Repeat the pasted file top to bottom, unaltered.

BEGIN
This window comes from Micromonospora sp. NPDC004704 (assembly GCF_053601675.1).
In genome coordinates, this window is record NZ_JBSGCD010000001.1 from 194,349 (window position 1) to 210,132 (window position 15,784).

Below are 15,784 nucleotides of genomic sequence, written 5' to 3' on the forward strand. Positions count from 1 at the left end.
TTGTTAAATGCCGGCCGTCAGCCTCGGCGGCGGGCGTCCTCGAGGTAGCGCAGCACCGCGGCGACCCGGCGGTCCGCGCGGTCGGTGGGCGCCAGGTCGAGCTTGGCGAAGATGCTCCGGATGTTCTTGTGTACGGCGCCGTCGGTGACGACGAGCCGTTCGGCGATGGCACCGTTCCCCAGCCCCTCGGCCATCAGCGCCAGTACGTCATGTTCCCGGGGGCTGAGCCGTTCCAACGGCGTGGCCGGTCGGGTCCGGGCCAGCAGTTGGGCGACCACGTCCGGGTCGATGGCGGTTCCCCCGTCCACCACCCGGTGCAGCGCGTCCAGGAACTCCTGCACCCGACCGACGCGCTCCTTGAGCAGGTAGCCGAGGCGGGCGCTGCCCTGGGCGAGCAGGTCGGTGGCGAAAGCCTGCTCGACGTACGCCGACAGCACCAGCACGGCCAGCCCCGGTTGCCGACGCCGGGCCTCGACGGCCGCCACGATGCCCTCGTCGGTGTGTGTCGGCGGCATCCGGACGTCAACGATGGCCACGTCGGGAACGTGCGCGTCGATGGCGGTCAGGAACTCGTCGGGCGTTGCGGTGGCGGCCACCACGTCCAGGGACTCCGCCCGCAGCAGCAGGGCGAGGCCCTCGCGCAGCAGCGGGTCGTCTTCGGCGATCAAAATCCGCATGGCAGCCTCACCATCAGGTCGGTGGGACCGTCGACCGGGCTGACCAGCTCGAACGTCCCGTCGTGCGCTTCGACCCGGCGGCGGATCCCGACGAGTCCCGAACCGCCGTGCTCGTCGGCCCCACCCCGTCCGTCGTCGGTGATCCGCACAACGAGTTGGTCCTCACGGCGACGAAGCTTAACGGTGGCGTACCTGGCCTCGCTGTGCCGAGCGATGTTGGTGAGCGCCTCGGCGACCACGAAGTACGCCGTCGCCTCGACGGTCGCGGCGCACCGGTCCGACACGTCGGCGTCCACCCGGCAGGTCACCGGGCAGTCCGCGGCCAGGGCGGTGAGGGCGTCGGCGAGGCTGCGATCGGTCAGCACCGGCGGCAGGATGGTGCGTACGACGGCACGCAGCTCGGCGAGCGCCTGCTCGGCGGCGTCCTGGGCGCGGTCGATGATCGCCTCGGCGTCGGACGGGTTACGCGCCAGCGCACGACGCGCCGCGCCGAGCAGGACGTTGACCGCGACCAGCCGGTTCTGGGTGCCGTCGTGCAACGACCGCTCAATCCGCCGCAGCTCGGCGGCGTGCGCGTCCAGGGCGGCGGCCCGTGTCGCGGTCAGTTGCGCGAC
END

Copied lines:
This window comes from Micromonospora sp. NPDC004704 (assembly GCF_053601675.1).
In genome coordinates, this window is record NZ_JBSGCD010000001.1 from 194,349 (window position 1) to 210,132 (window position 15,784).

Below are 15,784 nucleotides of genomic sequence, written 5' to 3' on the forward strand. Positions count from 1 at the left end.
TTGTTAAATGCCGGCCGTCAGCCTCGGCGGCGGGCGTCCTCGAGGTAGCGCAGCACCGCGGCGACCCGGCGGTCCGCGCGGTCGGTGGGCGCCAGGTCGAGCTTGGCGAAGATGCTCCGGATGTTCTTGTGTACGGCGCCGTCGGTGACGACGAGCCGTTCGGCGATGGCACCGTTCCCCAGCCCCTCGGCCATCAGCGCCAGTACGTCATGTTCCCGGGGGCTGAGCCGTTCCAACGGCGTGGCCGGTCGGGTCCGGGCCAGCAGTTGGGCGACCACGTCCGGGTCGATGGCGGTTCCCCCGTCCACCACCCGGTGCAGCGCGTCCAGGAACTCCTGCACCCGACCGACGCGCTCCTTGAGCAGGTAGCCGAGGCGGGCGCTGCCCTGGGCGAGCAGGTCGGTGGCGAAAGCCTGCTCGACGTACGCCGACAGCACCAGCACGGCCAGCCCCGGTTGCCGACGCCGGGCCTCGACGGCCGCCACGATGCCCTCGTCGGTGTGTGTCGGCGGCATCCGGACGTCAACGATGGCCACGTCGGGAACGTGCGCGTCGATGGCGGTCAGGAACTCGTCGGGCGTTGCGGTGGCGGCCACCACGTCCAGGGACTCCGCCCGCAGCAGCAGGGCGAGGCCCTCGCGCAGCAGCGGGTCGTCTTCGGCGATCAAAATCCGCATGGCAGCCTCACCATCAGGTCGGTGGGACCGTCGACCGGGCTGACCAGCTCGAACGTCCCGTCGTGCGCTTCGACCCGGCGGCGGATCCCGACGAGTCCCGAACCGCCGTGCTCGTCGGCCCCACCCCGTCCGTCGTCGGTGATCCGCACAACGAGTTGGTCCTCACGGCGACGAAGCTTAACGGTGGCGTACCTGGCCTCGCTGTGCCGAGCGATGTTGGTGAGCGCCTCGGCGACCACGAAGTACGCCGTCGCCTCGACGGTCGCGGCGCACCGGTCCGACACGTCGGCGTCCACCCGGCAGGTCACCGGGCAGTCCGCGGCCAGGGCGGTGAGGGCGTCGGCGAGGCTGCGATCGGTCAGCACCGGCGGCAGGATGGTGCGTACGACGGCACGCAGCTCGGCGAGCGCCTGCTCGGCGGCGTCCTGGGCGCGGTCGATGATCGCCTCGGCGTCGGACGGGTTACGCGCCAGCGCACGACGCGCCGCGCCGAGCAGGACGTTGACCGCGACCAGCCGGTTCTGGGTGCCGTCGTGCAACGACCGCTCAATCCGCCGCAGCTCGGCGGCGTGCGCGTCCAGGGCGGCGGCCCGTGTCGCGGTCAGTTGCGCGAC